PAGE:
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24 May 2019 | Story Eloise Calitz | Photo Charl Devenish
Gangster book Discussion
From left: Jacques van Wyk from the Association of Certified Fraud Examiners (ACFE) Cathy Dlodlo, news editor from OFM; Pieter Roux from the UFS Business School; Alta Vermeulen from the UFS Department of Political Studies and Governance and Pieter-Louis Myburgh, author

A packed Odeion Auditorium at the University of the Free State was welcomed by Professor Helena van Zyl, Head of the UFS Business School. The reason being, a panel discussion with award-winning investigative reporter and author, Pieter-Louis Myburgh, on his much-publicised book Gangster State: Unravelling Ace Magashule's Web of Capture. The programme took the form of a panel discussion. The panellists included Pieter-Louis Myburgh, author; Jacques van Wyk from the Association of Certified Fraud Examiners (ACFE); Cathy Dlodlo, news editor from OFM; Alta Vermeulen from the UFS Department of Political Studies and Governance; and Pieter Roux from the UFS Business School.

In his introduction, Myburgh said he was happy that he was able to come to Bloemfontein and have the discussion, since South Africans should cherish freedom of speech and a free press.

The research for the book took 13 months to conclude, and during this time he spent a lot of time in the Free State and Bloemfontein. He mentioned that the book gave him the opportunity to present a condensed account of what he discovered; he could therefore share more, as opposed to just reporting on a story in the newspaper. For him, investigative reporting should always be fact based and open to scrutiny.

Some of the topics raised by the panel was concern about the perception that investigative journalists are focusing more on corruption in the public sector and less on the private sector. This was, however, discarded as a myth, as Myburgh pointed out that he exposed both private and public sector dealings in order to provide the full scope of involved parties.

Focusing on whistle blowers, the panel challenged the verification of whistle-blower information. Myburgh responded that journalists never use only one whistle-blower’s evidence, since that is merely the start of the investigation. Further investigation was necessary, and facts had to be verified. With that said, there is still a lot to be done with regard to the protection of whistle-blowers, he concluded.

The floor was opened to the audience, which provided the opportunity to ask questions and raise concerns about what was mentioned during the panel discussion. The audience eagerly participated in the discussion. In conclusion, Myburgh reiterated that society plays a vital role in keeping those in power to the promises they make.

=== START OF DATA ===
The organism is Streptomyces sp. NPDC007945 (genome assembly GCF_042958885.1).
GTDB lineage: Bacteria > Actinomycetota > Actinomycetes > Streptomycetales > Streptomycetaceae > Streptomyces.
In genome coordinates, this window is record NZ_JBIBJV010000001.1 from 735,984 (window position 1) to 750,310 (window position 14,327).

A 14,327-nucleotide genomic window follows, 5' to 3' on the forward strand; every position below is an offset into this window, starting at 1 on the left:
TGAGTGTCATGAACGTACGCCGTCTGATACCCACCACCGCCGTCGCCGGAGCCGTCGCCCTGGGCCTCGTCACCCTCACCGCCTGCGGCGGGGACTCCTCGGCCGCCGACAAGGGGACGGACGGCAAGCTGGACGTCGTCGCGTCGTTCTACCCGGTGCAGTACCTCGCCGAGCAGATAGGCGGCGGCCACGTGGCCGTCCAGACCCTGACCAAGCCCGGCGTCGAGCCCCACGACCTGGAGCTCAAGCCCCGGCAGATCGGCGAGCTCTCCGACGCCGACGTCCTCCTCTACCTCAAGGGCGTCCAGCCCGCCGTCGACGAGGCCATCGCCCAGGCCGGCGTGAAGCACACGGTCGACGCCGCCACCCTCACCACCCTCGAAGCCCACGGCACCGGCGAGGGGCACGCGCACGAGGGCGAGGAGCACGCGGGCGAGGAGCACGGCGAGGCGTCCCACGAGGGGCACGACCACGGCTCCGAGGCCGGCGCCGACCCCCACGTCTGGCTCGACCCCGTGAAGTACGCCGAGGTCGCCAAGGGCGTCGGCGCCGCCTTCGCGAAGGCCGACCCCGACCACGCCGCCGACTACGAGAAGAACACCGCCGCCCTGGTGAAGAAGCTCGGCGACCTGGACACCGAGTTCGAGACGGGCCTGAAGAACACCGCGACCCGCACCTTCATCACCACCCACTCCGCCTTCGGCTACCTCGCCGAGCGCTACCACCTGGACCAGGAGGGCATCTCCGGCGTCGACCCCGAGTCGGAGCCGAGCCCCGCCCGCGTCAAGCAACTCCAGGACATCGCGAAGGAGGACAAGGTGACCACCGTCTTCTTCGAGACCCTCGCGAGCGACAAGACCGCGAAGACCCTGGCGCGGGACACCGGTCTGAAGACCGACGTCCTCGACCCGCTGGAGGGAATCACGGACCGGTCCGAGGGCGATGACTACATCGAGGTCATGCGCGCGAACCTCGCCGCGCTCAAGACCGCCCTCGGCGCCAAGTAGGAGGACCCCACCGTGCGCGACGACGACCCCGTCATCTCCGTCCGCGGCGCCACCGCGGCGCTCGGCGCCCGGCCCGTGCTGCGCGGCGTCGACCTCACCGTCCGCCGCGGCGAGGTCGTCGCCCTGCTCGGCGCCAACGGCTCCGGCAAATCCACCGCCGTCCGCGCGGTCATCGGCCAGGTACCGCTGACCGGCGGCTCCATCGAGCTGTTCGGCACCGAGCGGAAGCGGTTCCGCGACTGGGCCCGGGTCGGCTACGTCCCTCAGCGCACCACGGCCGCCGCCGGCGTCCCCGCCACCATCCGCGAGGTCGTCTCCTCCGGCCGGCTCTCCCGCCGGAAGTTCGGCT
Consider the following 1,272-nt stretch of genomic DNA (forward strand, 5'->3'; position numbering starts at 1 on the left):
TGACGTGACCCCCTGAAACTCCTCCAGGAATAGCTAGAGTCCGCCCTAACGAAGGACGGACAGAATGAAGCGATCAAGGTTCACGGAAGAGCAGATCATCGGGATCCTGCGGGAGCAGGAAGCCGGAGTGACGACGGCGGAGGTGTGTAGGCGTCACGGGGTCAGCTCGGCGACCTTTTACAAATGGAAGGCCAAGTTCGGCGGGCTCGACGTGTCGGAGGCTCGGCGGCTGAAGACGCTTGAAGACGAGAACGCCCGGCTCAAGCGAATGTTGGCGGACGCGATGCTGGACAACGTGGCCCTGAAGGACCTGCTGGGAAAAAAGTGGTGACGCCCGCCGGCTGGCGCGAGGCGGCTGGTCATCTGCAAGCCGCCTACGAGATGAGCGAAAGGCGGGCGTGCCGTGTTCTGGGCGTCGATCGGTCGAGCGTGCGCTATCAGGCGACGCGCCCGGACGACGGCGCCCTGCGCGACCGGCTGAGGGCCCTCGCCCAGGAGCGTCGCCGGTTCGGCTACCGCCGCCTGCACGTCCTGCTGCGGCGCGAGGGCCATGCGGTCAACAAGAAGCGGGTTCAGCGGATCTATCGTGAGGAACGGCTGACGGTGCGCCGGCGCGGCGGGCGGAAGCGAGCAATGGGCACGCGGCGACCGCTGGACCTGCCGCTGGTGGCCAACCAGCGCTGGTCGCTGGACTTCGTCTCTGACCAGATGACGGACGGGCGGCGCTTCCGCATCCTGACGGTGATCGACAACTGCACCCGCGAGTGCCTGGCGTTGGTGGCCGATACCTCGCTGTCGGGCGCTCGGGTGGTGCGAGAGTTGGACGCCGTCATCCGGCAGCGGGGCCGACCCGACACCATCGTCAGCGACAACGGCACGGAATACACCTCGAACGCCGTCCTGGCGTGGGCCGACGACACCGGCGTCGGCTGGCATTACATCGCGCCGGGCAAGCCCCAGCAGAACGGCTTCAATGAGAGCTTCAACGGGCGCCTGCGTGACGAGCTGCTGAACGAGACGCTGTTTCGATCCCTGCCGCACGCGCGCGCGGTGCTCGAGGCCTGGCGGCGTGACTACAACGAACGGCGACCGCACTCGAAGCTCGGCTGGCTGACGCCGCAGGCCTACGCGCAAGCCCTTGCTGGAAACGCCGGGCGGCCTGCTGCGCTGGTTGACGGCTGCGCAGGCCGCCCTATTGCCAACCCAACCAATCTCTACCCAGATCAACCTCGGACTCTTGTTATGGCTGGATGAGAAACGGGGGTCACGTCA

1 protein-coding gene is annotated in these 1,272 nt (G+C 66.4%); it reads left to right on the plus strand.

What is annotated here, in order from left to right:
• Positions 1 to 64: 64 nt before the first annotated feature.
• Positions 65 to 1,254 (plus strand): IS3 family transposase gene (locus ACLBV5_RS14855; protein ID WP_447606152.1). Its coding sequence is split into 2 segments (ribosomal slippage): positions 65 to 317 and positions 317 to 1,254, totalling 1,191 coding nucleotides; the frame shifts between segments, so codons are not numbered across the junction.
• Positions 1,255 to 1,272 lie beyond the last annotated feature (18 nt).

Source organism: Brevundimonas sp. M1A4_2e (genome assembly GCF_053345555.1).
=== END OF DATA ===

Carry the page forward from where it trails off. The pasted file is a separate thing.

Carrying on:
After the discussion, the audience had the opportunity to have their books signed by the author.

News Archive

Kovsie Dux student seeks to help farmers through her research
2017-10-24

Description: Dux student Tags: Kovsie Dux student, Chéri-Lynn Steyn, Research Assistant, Wag-'n-Bietjie, Animal Science & Agricultural Economics 

Chéri-Lynn Steyn, the Kovsie Dux student for 2016/2017,
likes going on game drives in the Kruger National Park
and taking photographs of birds with her brothers.
Photo: Jóhann Thormählen


From failing her first test at university to becoming the Kovsie Dux; from being a first-year in a tutor class to becoming a tutor   these are snippets from Chéri-Lynn Steyn’s journey at the University of the Free State (UFS).

Although she was not accepted into Medical School to pursue her childhood dream of studying Medicine, she has never looked back and now wants to guide farmers on how to be more efficient and sustainable.

Steyn, who studies BScAgric Animal Science and Agricultural Economics, was crowned the Kovsie Dux Student for 2016/2017. The award recognises and rewards the top-performing and all-round brilliant student. The criteria are a high academic average, coupled with excellent participation and excellence in extra-curricular activities like Community Service, Culture, Leadership and Sports.

Overcoming obstacles a highlight
The Research Assistant at Agricultural Economics says she cannot believe she is the winner. After three years at university, her CV includes 29 modules and 29 distinctions, but she is a well-balanced individual. She has been on the Agricultural Committee, First-Years Committee at Wag-'n-Bietjie residence, a class representative, is an interprovincial hockey umpire, and has cycled the Cape Town Cycle Tour and Telkom 94.7 Cycle Challenge.

Steyn recently looked back at her UFS journey: “From a layman who knew nothing about the agricultural industry, to someone who is able to understand and join in conversations about the industry,” she says. “My personal highlights are those small significant moments of overcoming obstacles.”

Effort less when you love what you do
She says her success is through grace and the Lord’s strength. “I endeavour to never compare myself to others, but set the standard against myself. This enables me to push myself harder and further than I did previously.”

Steyn also feels that when you love what you do, putting in a lot of effort is no effort at all. “My big dream is to be able to help farmers on a large scale through the research I do.”

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